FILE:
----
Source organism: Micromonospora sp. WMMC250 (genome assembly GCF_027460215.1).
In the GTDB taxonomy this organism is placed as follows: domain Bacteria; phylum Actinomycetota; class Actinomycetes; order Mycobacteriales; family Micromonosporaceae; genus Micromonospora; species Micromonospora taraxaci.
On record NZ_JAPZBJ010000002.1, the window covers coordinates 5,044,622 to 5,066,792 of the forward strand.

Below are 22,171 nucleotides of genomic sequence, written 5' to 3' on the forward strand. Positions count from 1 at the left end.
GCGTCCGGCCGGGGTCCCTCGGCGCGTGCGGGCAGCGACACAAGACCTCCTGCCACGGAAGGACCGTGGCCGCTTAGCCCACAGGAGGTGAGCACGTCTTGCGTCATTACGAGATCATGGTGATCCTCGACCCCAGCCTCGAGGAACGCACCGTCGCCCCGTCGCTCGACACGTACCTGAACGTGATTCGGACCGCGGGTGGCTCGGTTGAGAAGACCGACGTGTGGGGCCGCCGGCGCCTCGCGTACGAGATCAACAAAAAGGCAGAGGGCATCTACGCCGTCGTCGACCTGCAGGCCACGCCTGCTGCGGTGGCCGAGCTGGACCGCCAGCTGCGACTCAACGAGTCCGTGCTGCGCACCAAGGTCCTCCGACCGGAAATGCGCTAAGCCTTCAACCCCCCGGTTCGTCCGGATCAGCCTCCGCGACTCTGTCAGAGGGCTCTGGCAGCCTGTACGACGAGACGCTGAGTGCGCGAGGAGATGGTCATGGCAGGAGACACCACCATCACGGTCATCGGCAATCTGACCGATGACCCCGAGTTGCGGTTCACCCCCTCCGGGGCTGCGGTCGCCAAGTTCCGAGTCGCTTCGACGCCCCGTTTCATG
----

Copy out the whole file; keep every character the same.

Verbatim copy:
Source organism: Micromonospora sp. WMMC250 (genome assembly GCF_027460215.1).
In the GTDB taxonomy this organism is placed as follows: domain Bacteria; phylum Actinomycetota; class Actinomycetes; order Mycobacteriales; family Micromonosporaceae; genus Micromonospora; species Micromonospora taraxaci.
On record NZ_JAPZBJ010000002.1, the window covers coordinates 5,044,622 to 5,066,792 of the forward strand.

Below are 22,171 nucleotides of genomic sequence, written 5' to 3' on the forward strand. Positions count from 1 at the left end.
GCGTCCGGCCGGGGTCCCTCGGCGCGTGCGGGCAGCGACACAAGACCTCCTGCCACGGAAGGACCGTGGCCGCTTAGCCCACAGGAGGTGAGCACGTCTTGCGTCATTACGAGATCATGGTGATCCTCGACCCCAGCCTCGAGGAACGCACCGTCGCCCCGTCGCTCGACACGTACCTGAACGTGATTCGGACCGCGGGTGGCTCGGTTGAGAAGACCGACGTGTGGGGCCGCCGGCGCCTCGCGTACGAGATCAACAAAAAGGCAGAGGGCATCTACGCCGTCGTCGACCTGCAGGCCACGCCTGCTGCGGTGGCCGAGCTGGACCGCCAGCTGCGACTCAACGAGTCCGTGCTGCGCACCAAGGTCCTCCGACCGGAAATGCGCTAAGCCTTCAACCCCCCGGTTCGTCCGGATCAGCCTCCGCGACTCTGTCAGAGGGCTCTGGCAGCCTGTACGACGAGACGCTGAGTGCGCGAGGAGATGGTCATGGCAGGAGACACCACCATCACGGTCATCGGCAATCTGACCGATGACCCCGAGTTGCGGTTCACCCCCTCCGGGGCTGCGGTCGCCAAGTTCCGAGTCGCTTCGACGCCCCGTTTCATG